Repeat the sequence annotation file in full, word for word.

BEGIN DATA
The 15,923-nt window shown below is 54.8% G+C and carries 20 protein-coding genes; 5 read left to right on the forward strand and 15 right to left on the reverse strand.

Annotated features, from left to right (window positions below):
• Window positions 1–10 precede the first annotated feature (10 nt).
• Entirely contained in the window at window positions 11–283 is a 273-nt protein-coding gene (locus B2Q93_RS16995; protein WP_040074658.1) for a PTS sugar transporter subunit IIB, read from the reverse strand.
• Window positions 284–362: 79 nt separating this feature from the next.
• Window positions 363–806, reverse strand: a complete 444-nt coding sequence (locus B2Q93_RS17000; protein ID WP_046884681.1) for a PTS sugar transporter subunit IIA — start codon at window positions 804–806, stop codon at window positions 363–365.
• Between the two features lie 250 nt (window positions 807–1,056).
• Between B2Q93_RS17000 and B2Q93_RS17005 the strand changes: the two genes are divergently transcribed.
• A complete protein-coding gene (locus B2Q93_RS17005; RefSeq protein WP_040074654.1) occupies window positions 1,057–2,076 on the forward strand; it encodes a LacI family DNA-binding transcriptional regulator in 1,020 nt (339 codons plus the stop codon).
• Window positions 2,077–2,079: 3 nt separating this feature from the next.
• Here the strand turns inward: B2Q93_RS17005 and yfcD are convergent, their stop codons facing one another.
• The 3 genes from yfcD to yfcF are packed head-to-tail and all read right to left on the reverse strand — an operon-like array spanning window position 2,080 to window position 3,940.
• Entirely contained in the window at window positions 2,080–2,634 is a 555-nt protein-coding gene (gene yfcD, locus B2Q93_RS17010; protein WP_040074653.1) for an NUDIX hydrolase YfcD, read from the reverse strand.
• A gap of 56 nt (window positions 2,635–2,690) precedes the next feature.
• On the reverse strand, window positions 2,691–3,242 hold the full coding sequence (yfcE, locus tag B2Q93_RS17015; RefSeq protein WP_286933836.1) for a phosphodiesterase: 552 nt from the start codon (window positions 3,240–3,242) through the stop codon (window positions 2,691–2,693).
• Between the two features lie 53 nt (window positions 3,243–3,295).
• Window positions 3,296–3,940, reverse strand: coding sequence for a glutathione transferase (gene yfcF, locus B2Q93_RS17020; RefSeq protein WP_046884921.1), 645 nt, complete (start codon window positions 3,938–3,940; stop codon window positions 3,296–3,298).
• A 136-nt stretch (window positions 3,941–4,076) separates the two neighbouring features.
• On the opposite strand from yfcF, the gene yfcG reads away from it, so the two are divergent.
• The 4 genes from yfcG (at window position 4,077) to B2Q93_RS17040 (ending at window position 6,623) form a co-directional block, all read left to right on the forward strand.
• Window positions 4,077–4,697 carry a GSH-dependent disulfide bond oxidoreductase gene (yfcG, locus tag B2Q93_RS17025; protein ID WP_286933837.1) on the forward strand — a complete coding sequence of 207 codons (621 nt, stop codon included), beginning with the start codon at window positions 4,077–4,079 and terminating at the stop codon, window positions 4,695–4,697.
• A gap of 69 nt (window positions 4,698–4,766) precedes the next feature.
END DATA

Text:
The 15,923-nt window shown below is 54.8% G+C and carries 20 protein-coding genes; 5 read left to right on the forward strand and 15 right to left on the reverse strand.

Annotated features, from left to right (window positions below):
• Window positions 1–10 precede the first annotated feature (10 nt).
• Entirely contained in the window at window positions 11–283 is a 273-nt protein-coding gene (locus B2Q93_RS16995; protein WP_040074658.1) for a PTS sugar transporter subunit IIB, read from the reverse strand.
• Window positions 284–362: 79 nt separating this feature from the next.
• Window positions 363–806, reverse strand: a complete 444-nt coding sequence (locus B2Q93_RS17000; protein ID WP_046884681.1) for a PTS sugar transporter subunit IIA — start codon at window positions 804–806, stop codon at window positions 363–365.
• Between the two features lie 250 nt (window positions 807–1,056).
• Between B2Q93_RS17000 and B2Q93_RS17005 the strand changes: the two genes are divergently transcribed.
• A complete protein-coding gene (locus B2Q93_RS17005; RefSeq protein WP_040074654.1) occupies window positions 1,057–2,076 on the forward strand; it encodes a LacI family DNA-binding transcriptional regulator in 1,020 nt (339 codons plus the stop codon).
• Window positions 2,077–2,079: 3 nt separating this feature from the next.
• Here the strand turns inward: B2Q93_RS17005 and yfcD are convergent, their stop codons facing one another.
• The 3 genes from yfcD to yfcF are packed head-to-tail and all read right to left on the reverse strand — an operon-like array spanning window position 2,080 to window position 3,940.
• Entirely contained in the window at window positions 2,080–2,634 is a 555-nt protein-coding gene (gene yfcD, locus B2Q93_RS17010; protein WP_040074653.1) for an NUDIX hydrolase YfcD, read from the reverse strand.
• A gap of 56 nt (window positions 2,635–2,690) precedes the next feature.
• On the reverse strand, window positions 2,691–3,242 hold the full coding sequence (yfcE, locus tag B2Q93_RS17015; RefSeq protein WP_286933836.1) for a phosphodiesterase: 552 nt from the start codon (window positions 3,240–3,242) through the stop codon (window positions 2,691–2,693).
• Between the two features lie 53 nt (window positions 3,243–3,295).
• Window positions 3,296–3,940, reverse strand: coding sequence for a glutathione transferase (gene yfcF, locus B2Q93_RS17020; RefSeq protein WP_046884921.1), 645 nt, complete (start codon window positions 3,938–3,940; stop codon window positions 3,296–3,298).
• A 136-nt stretch (window positions 3,941–4,076) separates the two neighbouring features.
• On the opposite strand from yfcF, the gene yfcG reads away from it, so the two are divergent.
• The 4 genes from yfcG (at window position 4,077) to B2Q93_RS17040 (ending at window position 6,623) form a co-directional block, all read left to right on the forward strand.
• Window positions 4,077–4,697 carry a GSH-dependent disulfide bond oxidoreductase gene (yfcG, locus tag B2Q93_RS17025; protein ID WP_286933837.1) on the forward strand — a complete coding sequence of 207 codons (621 nt, stop codon included), beginning with the start codon at window positions 4,077–4,079 and terminating at the stop codon, window positions 4,695–4,697.
• A gap of 69 nt (window positions 4,698–4,766) precedes the next feature.